BROWSE REMOVAL, PLANT CONDITION, AND TWINNING RATES BEFORE AND AFTER SHORT-TERM CHANGES IN MOOSE DENSITY

Authors

  • Thomas F. Paragi Alaska Department of Fish and Game
  • C. Tom Seaton Alaska Department of Fish and Game
  • Kalin A. Kellie Alaska Department of Fish and Game
  • Rodney D. Boertje Alaska Department of Fish and Game
  • Knut Kielland Institute of Arctic Biology, University of Alaska-Fairbanks
  • Donald D. Young, Jr. Alaska Department of Fish and Game
  • Mark A. Keech Alaska Department of Fish and Game
  • Stephen D. DuBois Alaska Department of Fish and Game

Keywords:

Alaska, Density Dependent, , Forage, Intraspecific Competition, Nutritional Condition

Abstract

We monitored forage-based indices of intraspecific  competition at changing moose (Alces alces) densities to  gauge short-term, density-dependent environmental feedback and to ultimately improve management of moose for elevated sustained yield. In 4 areas of interior Alaska where moose density recently changed, we evaluated the magnitude of change among 4 browse indices: proportional offtake of current annual growth biomass (OFTK), proportion of current twigs that were browsed (PTB), mean twig diameter at point of browsing (DPB), and proportion of plants with broomed architecture. In 1 area where moose density increased 100% in 6 years following effective predation control, browse removal increased 138% for OFTK, 20% for PTB, and 16–

42% for DPB of primary browse species, with a 44% increase in brooming. We also studied 3 areas where moose density declined 31–41% following elevated antlerless harvests of 2–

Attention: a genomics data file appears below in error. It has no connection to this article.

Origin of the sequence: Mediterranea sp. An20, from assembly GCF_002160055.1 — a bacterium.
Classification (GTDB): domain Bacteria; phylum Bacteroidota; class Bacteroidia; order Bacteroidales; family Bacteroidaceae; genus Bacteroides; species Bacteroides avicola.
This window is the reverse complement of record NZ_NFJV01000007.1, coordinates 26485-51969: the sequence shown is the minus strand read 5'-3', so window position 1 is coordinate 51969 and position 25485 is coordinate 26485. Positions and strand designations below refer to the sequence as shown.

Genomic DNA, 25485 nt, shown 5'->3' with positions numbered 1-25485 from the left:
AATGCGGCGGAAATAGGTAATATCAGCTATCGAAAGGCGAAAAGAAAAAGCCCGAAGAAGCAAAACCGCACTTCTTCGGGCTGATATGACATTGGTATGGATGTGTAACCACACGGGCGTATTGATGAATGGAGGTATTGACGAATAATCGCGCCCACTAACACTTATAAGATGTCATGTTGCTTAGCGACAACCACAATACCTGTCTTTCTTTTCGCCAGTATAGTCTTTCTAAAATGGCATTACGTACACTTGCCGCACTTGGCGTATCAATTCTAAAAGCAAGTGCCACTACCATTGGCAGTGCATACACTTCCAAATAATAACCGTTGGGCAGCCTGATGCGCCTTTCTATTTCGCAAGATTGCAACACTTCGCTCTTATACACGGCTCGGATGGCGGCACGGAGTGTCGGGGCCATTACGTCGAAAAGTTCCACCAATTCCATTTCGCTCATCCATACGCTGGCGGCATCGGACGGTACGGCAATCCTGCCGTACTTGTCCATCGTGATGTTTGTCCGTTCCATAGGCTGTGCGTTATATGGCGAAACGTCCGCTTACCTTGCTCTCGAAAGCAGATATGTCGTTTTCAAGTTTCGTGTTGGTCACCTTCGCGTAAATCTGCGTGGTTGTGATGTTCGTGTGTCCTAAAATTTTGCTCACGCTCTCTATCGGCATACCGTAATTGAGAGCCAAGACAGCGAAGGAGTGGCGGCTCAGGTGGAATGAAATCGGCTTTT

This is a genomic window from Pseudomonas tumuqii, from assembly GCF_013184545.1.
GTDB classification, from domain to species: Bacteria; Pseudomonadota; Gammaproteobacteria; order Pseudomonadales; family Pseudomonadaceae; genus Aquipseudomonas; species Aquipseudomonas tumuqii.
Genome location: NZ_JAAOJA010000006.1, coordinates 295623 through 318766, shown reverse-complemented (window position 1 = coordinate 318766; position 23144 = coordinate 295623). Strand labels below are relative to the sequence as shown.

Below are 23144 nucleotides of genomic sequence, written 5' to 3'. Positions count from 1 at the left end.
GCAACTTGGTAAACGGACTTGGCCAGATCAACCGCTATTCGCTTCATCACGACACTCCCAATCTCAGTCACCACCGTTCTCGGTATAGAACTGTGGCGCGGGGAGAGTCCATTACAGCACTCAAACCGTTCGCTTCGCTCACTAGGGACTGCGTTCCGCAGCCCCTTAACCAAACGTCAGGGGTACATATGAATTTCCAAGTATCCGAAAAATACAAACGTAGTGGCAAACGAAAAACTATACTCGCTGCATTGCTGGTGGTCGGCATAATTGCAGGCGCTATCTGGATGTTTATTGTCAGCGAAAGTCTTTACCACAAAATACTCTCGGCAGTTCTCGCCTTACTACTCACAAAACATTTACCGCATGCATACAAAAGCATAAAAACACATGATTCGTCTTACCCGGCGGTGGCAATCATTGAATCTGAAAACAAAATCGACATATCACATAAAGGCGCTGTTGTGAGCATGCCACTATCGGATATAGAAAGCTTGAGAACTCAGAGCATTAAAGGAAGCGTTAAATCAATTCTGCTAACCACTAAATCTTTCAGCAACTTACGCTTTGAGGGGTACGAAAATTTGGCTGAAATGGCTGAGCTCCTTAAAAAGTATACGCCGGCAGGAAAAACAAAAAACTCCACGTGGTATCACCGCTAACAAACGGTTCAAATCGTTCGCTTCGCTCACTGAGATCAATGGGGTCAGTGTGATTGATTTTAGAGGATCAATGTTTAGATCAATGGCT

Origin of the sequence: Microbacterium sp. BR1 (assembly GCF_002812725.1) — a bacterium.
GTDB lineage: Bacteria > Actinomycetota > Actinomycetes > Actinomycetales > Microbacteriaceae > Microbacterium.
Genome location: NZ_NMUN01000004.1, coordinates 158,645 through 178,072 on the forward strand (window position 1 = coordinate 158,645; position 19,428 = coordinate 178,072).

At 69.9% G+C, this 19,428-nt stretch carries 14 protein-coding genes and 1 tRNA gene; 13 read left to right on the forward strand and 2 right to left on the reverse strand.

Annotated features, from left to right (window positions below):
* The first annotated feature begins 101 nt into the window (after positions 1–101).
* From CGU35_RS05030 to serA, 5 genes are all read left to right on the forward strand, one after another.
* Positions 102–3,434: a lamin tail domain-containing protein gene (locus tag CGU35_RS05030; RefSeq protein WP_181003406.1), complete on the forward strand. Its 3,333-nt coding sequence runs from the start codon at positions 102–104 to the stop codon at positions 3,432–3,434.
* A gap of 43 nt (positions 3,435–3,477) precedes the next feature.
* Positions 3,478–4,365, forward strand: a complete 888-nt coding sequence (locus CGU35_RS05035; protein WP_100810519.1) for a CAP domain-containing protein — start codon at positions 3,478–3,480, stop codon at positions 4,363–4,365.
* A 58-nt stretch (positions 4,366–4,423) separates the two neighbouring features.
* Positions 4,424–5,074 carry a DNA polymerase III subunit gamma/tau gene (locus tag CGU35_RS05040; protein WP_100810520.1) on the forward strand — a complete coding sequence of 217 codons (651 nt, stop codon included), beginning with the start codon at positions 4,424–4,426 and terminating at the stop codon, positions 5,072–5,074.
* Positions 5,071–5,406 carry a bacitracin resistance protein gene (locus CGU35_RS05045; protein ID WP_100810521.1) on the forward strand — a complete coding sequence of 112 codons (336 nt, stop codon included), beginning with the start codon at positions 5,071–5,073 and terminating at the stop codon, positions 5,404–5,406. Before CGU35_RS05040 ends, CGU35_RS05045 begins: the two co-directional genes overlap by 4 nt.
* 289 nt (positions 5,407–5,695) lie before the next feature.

4 years duration. In these areas (with intervals of 3–

12 years between browse surveys) we found declines of 30–40% in OFTK, 26–68% in PTB, and 11–

37% in DPB, but changes in plant architecture were inconsistent. The proportion of parturient cows with neonate twins did not change between browse surveys, presumably because of a substantial lag time influenced by life history of the dominant reproductive cohorts and little change in browse nutrient content and digestibility. Of the 4 browse indices studied, proportional OFTK most consistently reflected the direction and magnitude of short-term changes in moose density. Area-specific measures of habitat and animal conditions at high moose density provided an objective means for gauging the capacity of the respective ecosystems to support moose and maintain forage plants. We used these measures of winter forage and moose condition to justify implementing harvest strategies and to ultimately reduce high moose densities below levels of strong negative feedback.

Author Biographies

Thomas F. Paragi, Alaska Department of Fish and Game

Wildlife Biologist III

C. Tom Seaton, Alaska Department of Fish and Game

Wildlife Biologist III

Kalin A. Kellie, Alaska Department of Fish and Game

Wildlife Biologist III

Rodney D. Boertje, Alaska Department of Fish and Game

Wildlife Biologist III (retired)

Knut Kielland, Institute of Arctic Biology, University of Alaska-Fairbanks

Associate Professor

Donald D. Young, Jr., Alaska Department of Fish and Game

Wildlife Biologist III

Mark A. Keech, Alaska Department of Fish and Game

Wildlife Biologist III (formerly)

Stephen D. DuBois, Alaska Department of Fish and Game

Wildlife Biologist III (retired)

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Published

2015-04-07

How to Cite

Paragi, T. F., Seaton, C. T., Kellie, K. A., Boertje, R. D., Kielland, K., Young, Jr., D. D., Keech, M. A., & DuBois, S. D. (2015). BROWSE REMOVAL, PLANT CONDITION, AND TWINNING RATES BEFORE AND AFTER SHORT-TERM CHANGES IN MOOSE DENSITY. Alces: A Journal Devoted to the Biology and Management of Moose, 51, 1–21. Retrieved from http://alcesjournal.org/index.php/alces/article/view/142

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Articles